Mylo Xyloto |
On their fifth album, Coldplay busts a move, discovering in their second decade that they can groove. (Hey, it wasn’t enough for them to rule arenas, they want to rule dance floors too!) Although they pumped driving rhythms into 2005’s underappreciated X&Y, there’s a new swagger to the beats on Mylo Xyloto. The thumping drums that end “Every Teardrop Is a Waterfall” find Will Champion flexing more muscle, while the funky bass on “Major Minus” might make you think that Flea has replaced Guy Berryman. “Paradise,” the soaring current single, boasts such a hip-hop boom that you halfway expect Jay-Z to drop a verse on it. Rihanna actually does turn up on the synth-infused “Princess of China,” making a moody match for Chris Martin. Elsewhere, “Hurts Like Heaven” has a blissful bounce that finds ’80s-pop nirvana. Still-along this (vaguely) conceptual journey about two lost souls-there are classic Coldplay ballads such as “Us Against the World,” helping to ensure that global domination will continue.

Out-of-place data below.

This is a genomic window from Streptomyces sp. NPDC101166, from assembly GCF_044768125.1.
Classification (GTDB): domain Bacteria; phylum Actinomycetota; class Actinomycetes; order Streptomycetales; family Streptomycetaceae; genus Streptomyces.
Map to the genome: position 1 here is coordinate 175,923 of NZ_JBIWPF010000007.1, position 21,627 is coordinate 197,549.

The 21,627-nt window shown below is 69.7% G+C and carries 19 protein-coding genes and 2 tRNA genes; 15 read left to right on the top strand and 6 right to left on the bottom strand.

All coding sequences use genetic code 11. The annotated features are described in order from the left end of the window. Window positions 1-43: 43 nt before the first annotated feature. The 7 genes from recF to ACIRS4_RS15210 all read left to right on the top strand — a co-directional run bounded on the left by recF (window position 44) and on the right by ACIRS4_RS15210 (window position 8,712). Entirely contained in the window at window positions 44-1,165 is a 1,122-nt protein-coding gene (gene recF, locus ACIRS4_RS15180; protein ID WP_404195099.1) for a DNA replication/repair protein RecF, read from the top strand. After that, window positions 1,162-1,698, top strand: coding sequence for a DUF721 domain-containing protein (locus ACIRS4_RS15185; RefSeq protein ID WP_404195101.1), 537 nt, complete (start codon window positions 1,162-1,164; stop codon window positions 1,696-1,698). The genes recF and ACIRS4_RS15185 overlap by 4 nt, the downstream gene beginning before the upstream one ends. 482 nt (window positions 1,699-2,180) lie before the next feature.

If you’re an ex of Kelly Clarkson’s, it’s a good bet you’re going to turn up in one of her songs. Her fifth album features more kissoff songs in the venting vein of her signature hit, “Since U Been Gone.” It starts with the first single, “Mr. Know It All,” on which Clarkson works up some raspy-voiced anger. Then it gets better with the defiant title track (“You know the bed feels warmer sleeping here alone”) and “You Love Me,” which examines the mind games that lovers can play. Best, though, is the rock-edged “Einstein,” with Clarkson spitting, “I may not be Einstein, but I know dumb + dumb = you.” Ouch. While this kind of feistiness is nothing new for Clarkson, she shows her softer side on the country-tinged ballad “Breaking Your Own Heart.” Sometimes there’s strength in vulnerability too.